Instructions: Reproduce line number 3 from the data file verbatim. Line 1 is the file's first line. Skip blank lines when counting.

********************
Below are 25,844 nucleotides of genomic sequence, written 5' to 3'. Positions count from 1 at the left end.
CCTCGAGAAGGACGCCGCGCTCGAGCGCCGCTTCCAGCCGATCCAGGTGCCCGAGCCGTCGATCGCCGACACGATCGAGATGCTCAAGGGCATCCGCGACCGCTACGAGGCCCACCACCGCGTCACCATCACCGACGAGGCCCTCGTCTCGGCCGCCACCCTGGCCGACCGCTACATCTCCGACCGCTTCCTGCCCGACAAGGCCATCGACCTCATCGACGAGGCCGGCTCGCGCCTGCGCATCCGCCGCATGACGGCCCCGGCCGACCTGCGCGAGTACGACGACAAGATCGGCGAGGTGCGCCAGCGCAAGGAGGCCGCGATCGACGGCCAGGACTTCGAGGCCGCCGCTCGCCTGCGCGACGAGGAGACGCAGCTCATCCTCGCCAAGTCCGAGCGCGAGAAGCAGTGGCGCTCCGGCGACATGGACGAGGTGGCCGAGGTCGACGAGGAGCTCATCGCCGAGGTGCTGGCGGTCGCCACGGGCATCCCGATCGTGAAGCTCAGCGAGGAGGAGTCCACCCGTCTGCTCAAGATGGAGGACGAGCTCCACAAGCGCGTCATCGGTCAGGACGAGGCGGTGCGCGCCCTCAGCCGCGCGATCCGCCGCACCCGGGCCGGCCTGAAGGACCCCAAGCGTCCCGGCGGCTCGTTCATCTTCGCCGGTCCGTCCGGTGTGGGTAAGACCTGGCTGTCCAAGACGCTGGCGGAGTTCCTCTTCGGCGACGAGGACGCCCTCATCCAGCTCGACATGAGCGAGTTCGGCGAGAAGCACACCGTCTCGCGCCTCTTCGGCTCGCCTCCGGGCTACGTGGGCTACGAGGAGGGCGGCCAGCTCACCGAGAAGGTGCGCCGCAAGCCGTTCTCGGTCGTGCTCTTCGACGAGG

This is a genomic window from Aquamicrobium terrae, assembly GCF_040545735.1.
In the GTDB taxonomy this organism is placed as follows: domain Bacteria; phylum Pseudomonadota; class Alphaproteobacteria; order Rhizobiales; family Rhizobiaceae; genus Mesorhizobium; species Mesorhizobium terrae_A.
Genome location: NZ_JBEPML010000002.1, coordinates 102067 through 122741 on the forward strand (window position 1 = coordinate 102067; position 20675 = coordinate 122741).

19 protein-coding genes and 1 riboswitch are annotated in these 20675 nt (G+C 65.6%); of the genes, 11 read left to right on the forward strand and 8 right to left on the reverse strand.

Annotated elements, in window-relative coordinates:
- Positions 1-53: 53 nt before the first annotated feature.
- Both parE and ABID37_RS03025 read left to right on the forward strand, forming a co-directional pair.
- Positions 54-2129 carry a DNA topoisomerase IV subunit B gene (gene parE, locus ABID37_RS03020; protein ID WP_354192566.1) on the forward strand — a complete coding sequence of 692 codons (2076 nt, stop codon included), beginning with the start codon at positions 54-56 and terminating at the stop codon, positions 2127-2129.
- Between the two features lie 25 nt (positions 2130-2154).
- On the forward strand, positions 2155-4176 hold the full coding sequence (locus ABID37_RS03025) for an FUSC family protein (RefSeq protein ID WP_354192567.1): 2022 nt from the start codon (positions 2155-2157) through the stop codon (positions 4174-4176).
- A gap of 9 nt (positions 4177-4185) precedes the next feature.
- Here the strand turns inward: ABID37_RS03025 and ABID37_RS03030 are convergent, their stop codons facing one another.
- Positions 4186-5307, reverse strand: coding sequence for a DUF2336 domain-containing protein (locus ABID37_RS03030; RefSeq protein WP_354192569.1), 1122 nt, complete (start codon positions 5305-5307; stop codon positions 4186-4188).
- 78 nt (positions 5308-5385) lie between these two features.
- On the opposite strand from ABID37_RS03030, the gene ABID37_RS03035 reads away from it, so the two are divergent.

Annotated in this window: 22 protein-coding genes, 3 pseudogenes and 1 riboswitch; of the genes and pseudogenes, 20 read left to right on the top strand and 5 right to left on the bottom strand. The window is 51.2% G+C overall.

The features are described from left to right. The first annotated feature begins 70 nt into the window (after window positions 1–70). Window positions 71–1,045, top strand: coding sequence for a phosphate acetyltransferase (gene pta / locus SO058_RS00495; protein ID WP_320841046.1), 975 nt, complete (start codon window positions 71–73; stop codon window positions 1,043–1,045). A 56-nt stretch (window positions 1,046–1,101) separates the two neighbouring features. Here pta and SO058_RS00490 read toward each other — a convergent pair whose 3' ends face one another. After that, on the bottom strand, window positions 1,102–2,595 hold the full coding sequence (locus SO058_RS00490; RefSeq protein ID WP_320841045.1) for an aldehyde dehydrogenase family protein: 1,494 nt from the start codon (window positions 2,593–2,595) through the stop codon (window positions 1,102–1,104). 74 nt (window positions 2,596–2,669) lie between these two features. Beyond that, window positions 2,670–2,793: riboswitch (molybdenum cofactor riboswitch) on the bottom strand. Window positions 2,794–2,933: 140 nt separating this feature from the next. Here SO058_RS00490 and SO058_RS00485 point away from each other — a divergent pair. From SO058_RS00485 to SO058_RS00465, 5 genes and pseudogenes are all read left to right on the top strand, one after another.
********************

This is a genomic window from Aquamicrobium terrae, assembly GCF_040545735.1.